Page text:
What should you know about the Chinese blockchain market?

As western businesses focus on the potential in Ethereum and IOTA to deliver smart contracts and the Internet of Things, Chinese equivalents are also emerging behind the scenes

Despite the hype, there is a case to be made that CIOs and other IT leaders simply do not need to know about blockchain technology. This is so new, so slow and so deeply unhelpful for many business processes that that one CIO even described it “a joke”. And anyway, when it does eventually come into place, it will mostly operate behind the scenes, by third-party suppliers, and there will be no real need to understand the different flavors of technology at work.

This said, it is always useful to have an understanding of the broader market to provide some context on what all this might mean further down the line. This is, after all, an emerging technology – it is both over played and misunderstood – but it is still likely to have an important impact on business in the future. And despite the usual emphasis on western players, there are also Chinese equivalents popping up that don’t get anywhere near the air time.


What is the Chinese blockchain?

In the wider media the majority of conversations around blockchain tend to focus on Bitcoin and cryptocurrencies, but this is not the case in a business setting, and makes the Chinese clampdown on ICOs irrelevant. In the west, most of potential revolves around the smart contracting possibilities in Ethereum and new approaches to securing IoT through unique – 2.0 – players like IOTA. In China both Ethereum and IOTA already have fairly direct equivalents.

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“Although NEO may beat Ethereum on some fronts – it may be seen as younger and shinier from a technology standpoint,” Csilla Zsigri, senior analyst at 451 Research, tells us. “Ethereum is an established platform and NEO is unlikely to overtake it in western markets.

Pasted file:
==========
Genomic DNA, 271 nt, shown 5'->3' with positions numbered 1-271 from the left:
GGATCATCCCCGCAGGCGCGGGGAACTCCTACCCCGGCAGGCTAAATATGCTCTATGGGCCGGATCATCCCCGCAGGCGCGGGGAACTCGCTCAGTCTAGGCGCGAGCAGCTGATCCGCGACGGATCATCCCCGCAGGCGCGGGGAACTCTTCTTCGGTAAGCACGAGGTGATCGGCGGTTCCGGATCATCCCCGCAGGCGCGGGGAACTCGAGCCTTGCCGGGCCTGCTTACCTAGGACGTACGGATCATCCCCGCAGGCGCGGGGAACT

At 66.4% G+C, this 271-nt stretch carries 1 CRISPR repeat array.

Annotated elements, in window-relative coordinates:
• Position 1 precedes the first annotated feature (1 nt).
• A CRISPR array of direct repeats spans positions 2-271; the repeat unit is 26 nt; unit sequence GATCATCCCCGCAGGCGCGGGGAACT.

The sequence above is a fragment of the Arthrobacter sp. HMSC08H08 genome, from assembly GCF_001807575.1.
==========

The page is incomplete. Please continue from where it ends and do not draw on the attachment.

“However, NEO has the potential to establish itself as China's platform or even as the platform of the east alongside OnChain (OnChain's Decentralized Network Architecture targets Chinese businesses and government). Given this, NEO doesn't necessarily have to compete with Ethereum.”

This is something that I’m told time and time again in speaking to people for this article. China is likely to maintain its own blockchain ecosystem, with its own providers.

In fact, Lawrence Lundy, head of research at Outlier Ventures which heavily invested in IOTA, believes that a few key providers will battle it out and then “the government will back one winner. This not likely to be the one with the best tech, or the best community, but the one that works best with government,” he says.

“The Chinese government prefers to use and promote local products and businesses, think Alibaba, Baidu, Tencent, WeChat [and so on],” says Patrick Dai, CEO and co-founder of Chinese blockchain company, Qtum. “NEO and OnChain with their envisioned smart economy, their focus on regulatory compliance and relationship with the Chinese government, are in a good place to succeed.”

Joe Pindar, director of product strategy at security firm Gemalto believes it is not surprising that we’re seeing new companies emerge out of China. “It is very easy to dismiss them as not as good as their western counterparts,” he says and “when I look at the white papers – they’re very emergent – if they were in established markets they wouldn’t get any traction. However – and this is a big however – there is a lot of technical talent in the region.”